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Merle "Mudhole" Smith.

One of the first questions everyone asked Merle "Mudhole" Smith was, "How did you get your name?" Sometimes he'd tell them. Sometimes he wouldn't.

He wasn't proud of the name when it was bestowed on him shortly after he arrived in Alaska in 1937 to fly for Cordova Air Service. On a routine flight, Smith misjudged the condition of a runway and nose-dived his plane into the mud. The only thing damaged was his ego. The mud washed off, but the name stuck.

At the time, few realized that Mudhole Smith would become a legend in Alaska aviation.

Smith should have been born with wings. Growing up in the Midwest, he realized his childhood dream when, as a teenager, a friend taught him to fly in a plane the two of them had constructed from used parts. Smith's obsession with planes and his acrobatic flying abilities landed him a job in a flying circus. It was during this stint that he met M.D. Kirkpatrick, who offered him a job with Cordova Air Service.

The $175-a-month contract and a ship ticket from Seattle were all he needed to venture to the Last Frontier. Smith joined a small cadre of Alaska bush pilots, delivering mail and supplies to isolated villagers and miners despite some of the most adverse weather conditions in the world.

Smith was excited about joining the ranks of the legendary Alaska bush pilots, but heading north meant leaving behind his sweetheart, Bertha Oglesby in York, Neb. A year after Smith arrived in Alaska, he sent for Bertha, and they were married in 1938.

Smith stayed with the air service until 1942, when the threat of World War II resulted in a massive military buildup in Alaska. He then joined Morrison-Knudsen and its chief pilot, Harold Gillam, to fly freight from Nabesna to the new Northway military airfield. Bertha returned to Nebraska during the war years with their son Kenneth and gave birth to a second son, Wayne.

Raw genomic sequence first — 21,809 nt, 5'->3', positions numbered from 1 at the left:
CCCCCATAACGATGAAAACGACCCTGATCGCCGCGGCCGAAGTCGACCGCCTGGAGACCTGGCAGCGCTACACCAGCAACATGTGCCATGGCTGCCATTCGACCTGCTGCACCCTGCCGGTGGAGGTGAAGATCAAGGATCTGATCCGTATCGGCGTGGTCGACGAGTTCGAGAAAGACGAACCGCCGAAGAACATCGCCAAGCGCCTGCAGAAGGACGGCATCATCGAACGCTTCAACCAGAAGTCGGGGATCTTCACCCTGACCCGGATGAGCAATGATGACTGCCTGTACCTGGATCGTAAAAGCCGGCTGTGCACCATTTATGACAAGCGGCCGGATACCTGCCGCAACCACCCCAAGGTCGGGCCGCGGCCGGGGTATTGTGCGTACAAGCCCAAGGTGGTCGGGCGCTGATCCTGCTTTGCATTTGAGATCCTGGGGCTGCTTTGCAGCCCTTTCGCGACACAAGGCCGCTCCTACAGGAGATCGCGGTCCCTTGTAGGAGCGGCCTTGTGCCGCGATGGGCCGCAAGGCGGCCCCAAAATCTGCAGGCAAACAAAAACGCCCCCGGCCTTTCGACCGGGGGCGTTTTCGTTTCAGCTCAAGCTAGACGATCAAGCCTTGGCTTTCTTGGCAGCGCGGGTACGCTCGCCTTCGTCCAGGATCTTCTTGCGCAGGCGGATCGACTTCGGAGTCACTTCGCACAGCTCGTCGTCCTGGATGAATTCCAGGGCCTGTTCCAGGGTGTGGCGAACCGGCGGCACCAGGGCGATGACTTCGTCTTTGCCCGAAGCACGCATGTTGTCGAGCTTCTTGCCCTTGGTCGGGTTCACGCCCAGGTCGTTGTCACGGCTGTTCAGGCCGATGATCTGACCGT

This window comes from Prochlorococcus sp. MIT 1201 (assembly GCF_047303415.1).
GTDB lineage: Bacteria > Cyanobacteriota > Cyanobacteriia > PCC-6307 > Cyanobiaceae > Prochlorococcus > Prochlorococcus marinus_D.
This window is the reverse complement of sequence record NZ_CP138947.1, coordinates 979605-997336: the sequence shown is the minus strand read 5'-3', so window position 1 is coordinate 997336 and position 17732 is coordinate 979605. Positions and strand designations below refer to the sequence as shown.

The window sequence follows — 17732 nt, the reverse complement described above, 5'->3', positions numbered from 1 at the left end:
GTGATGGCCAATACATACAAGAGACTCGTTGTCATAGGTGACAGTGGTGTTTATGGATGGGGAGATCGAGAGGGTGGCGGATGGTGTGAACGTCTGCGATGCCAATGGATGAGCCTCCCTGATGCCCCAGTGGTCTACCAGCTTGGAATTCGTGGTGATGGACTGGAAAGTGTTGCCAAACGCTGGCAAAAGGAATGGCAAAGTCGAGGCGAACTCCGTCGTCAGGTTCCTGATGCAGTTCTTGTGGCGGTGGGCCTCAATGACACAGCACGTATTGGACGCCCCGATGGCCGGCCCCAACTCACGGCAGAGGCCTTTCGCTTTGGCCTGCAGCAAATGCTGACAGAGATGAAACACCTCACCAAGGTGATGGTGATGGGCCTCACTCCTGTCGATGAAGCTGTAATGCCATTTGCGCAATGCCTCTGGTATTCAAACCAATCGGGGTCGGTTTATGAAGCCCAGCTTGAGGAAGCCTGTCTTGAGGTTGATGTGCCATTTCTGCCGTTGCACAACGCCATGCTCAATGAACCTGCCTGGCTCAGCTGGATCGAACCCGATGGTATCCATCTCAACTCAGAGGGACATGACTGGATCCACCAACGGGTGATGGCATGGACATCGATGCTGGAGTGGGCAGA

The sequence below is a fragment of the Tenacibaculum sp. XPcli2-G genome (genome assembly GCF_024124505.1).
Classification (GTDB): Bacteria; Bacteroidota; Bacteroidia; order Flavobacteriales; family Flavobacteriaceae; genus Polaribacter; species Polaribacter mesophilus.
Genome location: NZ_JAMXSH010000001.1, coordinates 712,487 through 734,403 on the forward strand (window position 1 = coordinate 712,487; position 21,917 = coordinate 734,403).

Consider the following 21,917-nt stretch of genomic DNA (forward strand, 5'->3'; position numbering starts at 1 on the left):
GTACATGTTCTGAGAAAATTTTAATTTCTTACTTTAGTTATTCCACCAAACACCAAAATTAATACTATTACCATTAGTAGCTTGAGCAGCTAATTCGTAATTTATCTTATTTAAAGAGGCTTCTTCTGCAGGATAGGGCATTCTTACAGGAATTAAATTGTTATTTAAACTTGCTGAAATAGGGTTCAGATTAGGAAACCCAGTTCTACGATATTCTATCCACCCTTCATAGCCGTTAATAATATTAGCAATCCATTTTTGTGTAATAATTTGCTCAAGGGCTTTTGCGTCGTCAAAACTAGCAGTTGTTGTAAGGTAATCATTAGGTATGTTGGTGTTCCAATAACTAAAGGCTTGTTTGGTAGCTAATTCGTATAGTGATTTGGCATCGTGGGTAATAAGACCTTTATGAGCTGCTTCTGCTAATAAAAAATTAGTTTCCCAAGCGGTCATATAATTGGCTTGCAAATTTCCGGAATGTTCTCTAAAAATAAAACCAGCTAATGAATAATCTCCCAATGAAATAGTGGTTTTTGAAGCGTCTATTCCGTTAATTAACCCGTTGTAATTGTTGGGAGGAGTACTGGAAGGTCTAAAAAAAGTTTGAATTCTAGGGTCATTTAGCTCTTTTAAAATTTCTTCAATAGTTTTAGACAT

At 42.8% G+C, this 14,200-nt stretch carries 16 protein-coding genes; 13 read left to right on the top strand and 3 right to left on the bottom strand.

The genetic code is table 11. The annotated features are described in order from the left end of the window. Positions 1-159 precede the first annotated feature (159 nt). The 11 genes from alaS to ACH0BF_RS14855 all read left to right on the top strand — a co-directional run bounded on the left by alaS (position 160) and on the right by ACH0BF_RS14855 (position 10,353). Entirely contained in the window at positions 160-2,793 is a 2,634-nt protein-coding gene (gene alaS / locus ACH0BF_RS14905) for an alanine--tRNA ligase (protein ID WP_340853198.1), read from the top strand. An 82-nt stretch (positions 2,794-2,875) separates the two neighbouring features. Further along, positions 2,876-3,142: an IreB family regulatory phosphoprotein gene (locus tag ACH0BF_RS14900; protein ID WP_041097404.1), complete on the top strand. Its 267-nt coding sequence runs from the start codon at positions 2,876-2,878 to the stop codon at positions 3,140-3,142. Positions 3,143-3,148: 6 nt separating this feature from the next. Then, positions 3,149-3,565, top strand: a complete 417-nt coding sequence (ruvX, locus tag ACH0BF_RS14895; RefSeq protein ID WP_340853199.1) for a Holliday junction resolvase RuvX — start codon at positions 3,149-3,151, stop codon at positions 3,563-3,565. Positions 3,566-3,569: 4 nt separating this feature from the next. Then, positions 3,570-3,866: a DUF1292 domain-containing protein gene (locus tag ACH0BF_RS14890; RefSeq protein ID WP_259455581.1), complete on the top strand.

As the war waned, Smith heard rumors about his former customers at Cordova Air Service. Some communities and mining camps hadn't received supplies for months.

Smith borrowed a plane and flew into the Wrangell mountain settlement of Chisana. The residents were in dire straits. No food, supplies or mail had been delivered for eight months. Smith flew back out, borrowed a larger plane and delivered supplies to the village and several other communities.

After the war, Smith brought his family back to Alaska and resumed management of Cordova Air Service. He was determined that the people in Alaska's Bush would have the air service they needed. When the Civil Aeronautics Board was formed in 1938, Smith testified before it about the structure of aviation within the state. Later, he became instrumental in the concept of exclusive areas of service for small airlines. He felt the best way to serve clients in the Bush was to allow the carriers to fly anywhere on any type of charter. However, each carrier would be confined to a home base where their hangars and repair shops were located.

Smith had a great compassion for people, and the Chisana airlift was only one of many humane services he performed during his career.

In the mid-40s, a steamship strike severed Cordova's supply line. Smith had purchased Cordova Air Service and used his DC3 to airlift supplies from Seattle everyday during the 69-day strike.

Smith also had a soft spot for children. He sponsored intercity basketball games, taking teams for free or at reduced rates to cities throughout the state. And each year he took underprivileged kids to the Shrine Circus in Anchorage.

Smith's generosity and contribution to aviation in Alaska were nationally recognized in 1977 when he was inducted into the Aviation Pioneers Hall of Fame in Latrobe, Penn.

In 1981, Smith died at the age of 73. Bertha and son Wayne still live in Cordova. His oldest son, Kenneth employed at Anchorage international airport, fondly remembers his father as totally dedicated to family, a tyrant in business and obsessed with developing aviation in Alaska.
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Title Annotation:Alaska Business Hall of Fame; business owner and aviator Merle "Mudhole" Smith
Author:Maschmeyer, Gloria J.
Publication:Alaska Business Monthly
Article Type:Obituary
Date:Jan 1, 1993
Previous Article:Leo & Agnes Schlotfeldt.
Next Article:Alexander Winterbourne Brindle.

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